Tackling concussions head-on

After almost a four-month hiatus due to the coronavirus, sports leagues on all levels are slowly opening their facilities for conditioning and game days. Even though sports will not look the same as they did last fall, those engaging in sporting competitions still run the risk of getting an injury, such as a bruised-up knee, broken bone or a concussion.

Concussions are a form of traumatic brain injury (TBI) that are caused by an individual receiving a blow to head, or the body being struck so hard that the head makes quick back-and-forth movements.

When the brain is moved around rapidly, the fast movement can cause the chemicals in the brain to move around and cause changes in the chemical balance. The rapid movement can also cause the brain to stretch or even damage brain cells.

The Centers for Disease Control and Prevention (CDC) reported that, amongst high school students, 94 percent described having a headache as the most common symptom of a concussion with dizziness being second and trouble concentrating being third. The lingering symptoms of a concussion – poor concentration, headache, dizziness, irritability – can often be managed with the right therapy or medications.

On average concussion symptoms dissipate over one to two weeks. We know that high school and college athletes take longer to recover from concussion than adult athletes. This is further complicated by their need to return to academic work in the classroom.

It is important to know that if concussion symptoms are not improving within two weeks then you should seek out the care of a physician specializing in concussion care, like a physiatrist (rehab specialist) or sports neurologist.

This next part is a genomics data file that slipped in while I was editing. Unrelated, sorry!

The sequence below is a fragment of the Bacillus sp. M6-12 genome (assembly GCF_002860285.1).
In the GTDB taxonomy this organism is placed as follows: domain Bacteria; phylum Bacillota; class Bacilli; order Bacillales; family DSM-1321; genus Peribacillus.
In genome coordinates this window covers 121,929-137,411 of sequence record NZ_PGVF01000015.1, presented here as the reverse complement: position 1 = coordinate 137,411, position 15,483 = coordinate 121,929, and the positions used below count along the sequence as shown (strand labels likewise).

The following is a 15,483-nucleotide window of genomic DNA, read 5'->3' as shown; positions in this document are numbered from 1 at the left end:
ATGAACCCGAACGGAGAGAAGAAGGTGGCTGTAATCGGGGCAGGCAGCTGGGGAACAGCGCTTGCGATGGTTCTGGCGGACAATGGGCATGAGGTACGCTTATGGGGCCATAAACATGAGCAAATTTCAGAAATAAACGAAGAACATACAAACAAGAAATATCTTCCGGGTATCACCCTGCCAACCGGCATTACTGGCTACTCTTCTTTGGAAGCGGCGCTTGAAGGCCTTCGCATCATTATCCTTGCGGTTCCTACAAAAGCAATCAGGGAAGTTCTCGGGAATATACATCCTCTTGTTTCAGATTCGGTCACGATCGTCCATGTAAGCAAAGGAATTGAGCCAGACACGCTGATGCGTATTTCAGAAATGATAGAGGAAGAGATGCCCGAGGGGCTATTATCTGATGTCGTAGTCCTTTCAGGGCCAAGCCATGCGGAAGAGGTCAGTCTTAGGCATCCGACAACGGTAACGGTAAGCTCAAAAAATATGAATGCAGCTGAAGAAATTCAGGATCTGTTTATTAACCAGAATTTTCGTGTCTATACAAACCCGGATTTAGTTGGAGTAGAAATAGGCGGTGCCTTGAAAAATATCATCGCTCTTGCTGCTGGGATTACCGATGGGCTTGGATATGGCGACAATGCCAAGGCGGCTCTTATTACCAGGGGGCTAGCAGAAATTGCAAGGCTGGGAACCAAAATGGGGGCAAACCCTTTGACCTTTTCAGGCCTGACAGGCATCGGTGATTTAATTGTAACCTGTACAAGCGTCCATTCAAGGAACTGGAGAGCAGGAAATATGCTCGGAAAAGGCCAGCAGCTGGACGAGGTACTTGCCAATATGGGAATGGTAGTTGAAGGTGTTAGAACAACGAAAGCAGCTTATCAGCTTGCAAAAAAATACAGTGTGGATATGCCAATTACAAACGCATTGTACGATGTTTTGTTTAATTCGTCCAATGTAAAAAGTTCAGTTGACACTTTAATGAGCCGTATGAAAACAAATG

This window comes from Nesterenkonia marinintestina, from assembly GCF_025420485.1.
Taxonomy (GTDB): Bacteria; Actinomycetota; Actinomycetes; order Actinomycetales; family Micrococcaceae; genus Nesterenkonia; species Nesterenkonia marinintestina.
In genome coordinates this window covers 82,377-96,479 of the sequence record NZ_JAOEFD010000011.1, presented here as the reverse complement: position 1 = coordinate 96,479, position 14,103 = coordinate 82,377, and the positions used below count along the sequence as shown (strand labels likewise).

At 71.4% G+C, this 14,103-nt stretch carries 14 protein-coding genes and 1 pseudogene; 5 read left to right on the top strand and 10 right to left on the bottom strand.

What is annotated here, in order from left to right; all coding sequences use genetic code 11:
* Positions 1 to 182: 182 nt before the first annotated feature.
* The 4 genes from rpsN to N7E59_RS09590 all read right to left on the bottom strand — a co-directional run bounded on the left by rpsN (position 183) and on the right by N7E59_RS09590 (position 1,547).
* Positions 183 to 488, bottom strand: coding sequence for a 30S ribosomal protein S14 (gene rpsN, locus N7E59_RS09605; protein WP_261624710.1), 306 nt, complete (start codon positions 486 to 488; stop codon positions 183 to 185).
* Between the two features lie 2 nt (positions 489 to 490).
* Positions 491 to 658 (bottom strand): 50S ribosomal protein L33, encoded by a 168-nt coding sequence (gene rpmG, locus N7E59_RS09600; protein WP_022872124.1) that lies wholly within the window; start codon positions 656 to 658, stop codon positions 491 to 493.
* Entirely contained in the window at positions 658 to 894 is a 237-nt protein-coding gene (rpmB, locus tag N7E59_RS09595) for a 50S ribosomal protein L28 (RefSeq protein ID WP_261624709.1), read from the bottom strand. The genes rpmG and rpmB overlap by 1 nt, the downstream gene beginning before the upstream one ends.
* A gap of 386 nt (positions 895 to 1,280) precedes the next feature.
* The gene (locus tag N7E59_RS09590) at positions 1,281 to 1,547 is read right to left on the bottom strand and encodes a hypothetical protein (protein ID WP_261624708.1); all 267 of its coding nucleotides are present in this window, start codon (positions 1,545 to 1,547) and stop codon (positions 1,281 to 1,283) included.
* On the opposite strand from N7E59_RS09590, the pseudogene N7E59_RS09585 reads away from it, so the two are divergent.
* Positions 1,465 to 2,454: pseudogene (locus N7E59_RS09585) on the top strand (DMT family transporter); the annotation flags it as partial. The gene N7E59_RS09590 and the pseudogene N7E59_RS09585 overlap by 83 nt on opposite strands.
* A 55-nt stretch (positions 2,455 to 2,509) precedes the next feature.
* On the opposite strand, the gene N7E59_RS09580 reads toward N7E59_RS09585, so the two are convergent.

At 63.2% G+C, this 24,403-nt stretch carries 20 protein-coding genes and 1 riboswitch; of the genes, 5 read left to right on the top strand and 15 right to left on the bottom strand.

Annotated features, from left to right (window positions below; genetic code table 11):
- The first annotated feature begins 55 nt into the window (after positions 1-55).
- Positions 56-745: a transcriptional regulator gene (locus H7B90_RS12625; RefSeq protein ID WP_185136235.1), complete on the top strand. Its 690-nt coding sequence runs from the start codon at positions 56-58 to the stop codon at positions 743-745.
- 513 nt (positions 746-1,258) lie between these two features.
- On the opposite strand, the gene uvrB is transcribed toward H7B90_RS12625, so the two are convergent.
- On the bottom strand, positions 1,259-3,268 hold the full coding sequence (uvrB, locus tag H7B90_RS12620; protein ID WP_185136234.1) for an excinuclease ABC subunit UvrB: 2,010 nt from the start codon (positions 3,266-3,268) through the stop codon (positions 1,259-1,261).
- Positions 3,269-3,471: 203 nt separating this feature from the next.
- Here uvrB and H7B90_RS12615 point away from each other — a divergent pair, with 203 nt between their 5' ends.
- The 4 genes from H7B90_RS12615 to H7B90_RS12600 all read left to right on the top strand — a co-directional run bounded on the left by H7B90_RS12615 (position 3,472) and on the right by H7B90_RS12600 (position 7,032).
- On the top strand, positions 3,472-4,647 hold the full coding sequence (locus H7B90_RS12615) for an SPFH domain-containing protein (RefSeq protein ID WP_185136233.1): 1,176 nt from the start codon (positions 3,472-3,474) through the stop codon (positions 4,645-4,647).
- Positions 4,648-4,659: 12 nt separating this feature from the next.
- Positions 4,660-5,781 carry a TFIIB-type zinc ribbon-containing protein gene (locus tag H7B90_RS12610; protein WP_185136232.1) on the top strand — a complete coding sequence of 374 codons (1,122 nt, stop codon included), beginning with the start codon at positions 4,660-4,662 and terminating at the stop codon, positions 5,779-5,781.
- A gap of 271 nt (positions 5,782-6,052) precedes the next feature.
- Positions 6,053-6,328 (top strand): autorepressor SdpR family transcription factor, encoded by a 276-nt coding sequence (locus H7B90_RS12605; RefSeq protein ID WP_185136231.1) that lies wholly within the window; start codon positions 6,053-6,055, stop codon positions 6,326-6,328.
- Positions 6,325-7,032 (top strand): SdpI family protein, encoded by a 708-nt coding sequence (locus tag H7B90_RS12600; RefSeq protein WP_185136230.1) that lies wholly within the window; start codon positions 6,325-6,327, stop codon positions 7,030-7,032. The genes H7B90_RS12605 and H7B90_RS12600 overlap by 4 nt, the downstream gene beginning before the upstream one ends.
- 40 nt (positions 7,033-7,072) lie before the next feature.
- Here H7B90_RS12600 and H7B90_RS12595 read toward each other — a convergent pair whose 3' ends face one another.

Concussions are not confined to sports-related injuries. You can also get a concussion from being in a motor vehicle accident, falling at home or from physical abuse.

The following are a few tips to avoiding concussions:

  • Wear the proper protective gear while playing sports or other recreational activities
  • Encourage safe play amongst athletes
  • Buckle your seat belt when in a vehicle
  • Wear a helmet when biking or riding a motorcycle, skateboard or scooter
  • Keep your home well-lit to avoid tripping and falling
  • Block stairways from small children

It was once thought that rest was the most important thing to do after a concussion, but now we know that after the first week slow gradual return to normal activity is recommended. Brains need exercise to recover as much as our bodies do.

If you or someone you know believes they have a concussion or is experiencing symptoms of a concussion, seek provider care immediately. UofL Health’s seven emergency departments are ready to treat you with the most quality, innovative and timely care.

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About Darryl Kaelin, M.D.

Dr. Darryl Kaelin is a physiatrist that specializes in neurorehabilitation with a focus on traumatic brain injury and stroke. He is nationally recognized for his work on the subjects of concussion, spasticity management, and neuropharmacology. Dr. Kaelin is the division chief of Physical Medicine & Rehabilitation and a professor in the Department of Neurological Surgery at University of Louisville and practices with UofL Physicians at UofL Health – Frazier Rehab Institute. He obtained his undergraduate degree from the University of Notre Dame and earned his medical degree from the University of Louisville School of Medicine, completing his specialty training at the Medical College of Virginia where he presided as their chief resident.

All posts by Darryl Kaelin, M.D.